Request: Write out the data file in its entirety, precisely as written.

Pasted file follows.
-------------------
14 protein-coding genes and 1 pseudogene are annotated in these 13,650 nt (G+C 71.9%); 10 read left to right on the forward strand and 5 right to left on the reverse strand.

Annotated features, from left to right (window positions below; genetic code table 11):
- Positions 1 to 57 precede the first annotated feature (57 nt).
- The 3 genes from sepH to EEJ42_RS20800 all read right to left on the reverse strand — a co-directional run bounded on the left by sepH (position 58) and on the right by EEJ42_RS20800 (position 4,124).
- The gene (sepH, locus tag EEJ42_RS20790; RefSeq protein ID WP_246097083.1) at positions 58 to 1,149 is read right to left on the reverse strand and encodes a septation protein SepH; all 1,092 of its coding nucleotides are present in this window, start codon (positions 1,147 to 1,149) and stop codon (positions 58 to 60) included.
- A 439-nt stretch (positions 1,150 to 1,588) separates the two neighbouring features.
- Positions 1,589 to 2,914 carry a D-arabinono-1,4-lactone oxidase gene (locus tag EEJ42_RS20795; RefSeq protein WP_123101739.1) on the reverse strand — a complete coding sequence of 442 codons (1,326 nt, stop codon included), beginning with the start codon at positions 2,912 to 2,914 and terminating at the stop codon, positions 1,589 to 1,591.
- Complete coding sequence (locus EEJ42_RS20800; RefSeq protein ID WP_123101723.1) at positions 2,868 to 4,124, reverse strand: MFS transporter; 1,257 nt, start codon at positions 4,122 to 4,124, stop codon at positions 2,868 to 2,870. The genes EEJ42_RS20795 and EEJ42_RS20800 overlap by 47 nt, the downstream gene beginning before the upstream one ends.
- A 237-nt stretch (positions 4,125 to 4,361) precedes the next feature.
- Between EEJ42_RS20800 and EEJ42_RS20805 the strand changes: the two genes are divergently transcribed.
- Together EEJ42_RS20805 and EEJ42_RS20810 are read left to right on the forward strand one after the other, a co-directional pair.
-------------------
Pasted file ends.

14 protein-coding genes and 1 pseudogene are annotated in these 13,650 nt (G+C 71.9%); 10 read left to right on the forward strand and 5 right to left on the reverse strand.

Annotated features, from left to right (window positions below; genetic code table 11):
- Positions 1 to 57 precede the first annotated feature (57 nt).
- The 3 genes from sepH to EEJ42_RS20800 all read right to left on the reverse strand — a co-directional run bounded on the left by sepH (position 58) and on the right by EEJ42_RS20800 (position 4,124).
- The gene (sepH, locus tag EEJ42_RS20790; RefSeq protein ID WP_246097083.1) at positions 58 to 1,149 is read right to left on the reverse strand and encodes a septation protein SepH; all 1,092 of its coding nucleotides are present in this window, start codon (positions 1,147 to 1,149) and stop codon (positions 58 to 60) included.
- A 439-nt stretch (positions 1,150 to 1,588) separates the two neighbouring features.
- Positions 1,589 to 2,914 carry a D-arabinono-1,4-lactone oxidase gene (locus tag EEJ42_RS20795; RefSeq protein WP_123101739.1) on the reverse strand — a complete coding sequence of 442 codons (1,326 nt, stop codon included), beginning with the start codon at positions 2,912 to 2,914 and terminating at the stop codon, positions 1,589 to 1,591.
- Complete coding sequence (locus EEJ42_RS20800; RefSeq protein ID WP_123101723.1) at positions 2,868 to 4,124, reverse strand: MFS transporter; 1,257 nt, start codon at positions 4,122 to 4,124, stop codon at positions 2,868 to 2,870. The genes EEJ42_RS20795 and EEJ42_RS20800 overlap by 47 nt, the downstream gene beginning before the upstream one ends.
- A 237-nt stretch (positions 4,125 to 4,361) precedes the next feature.
- Between EEJ42_RS20800 and EEJ42_RS20805 the strand changes: the two genes are divergently transcribed.
- Together EEJ42_RS20805 and EEJ42_RS20810 are read left to right on the forward strand one after the other, a co-directional pair.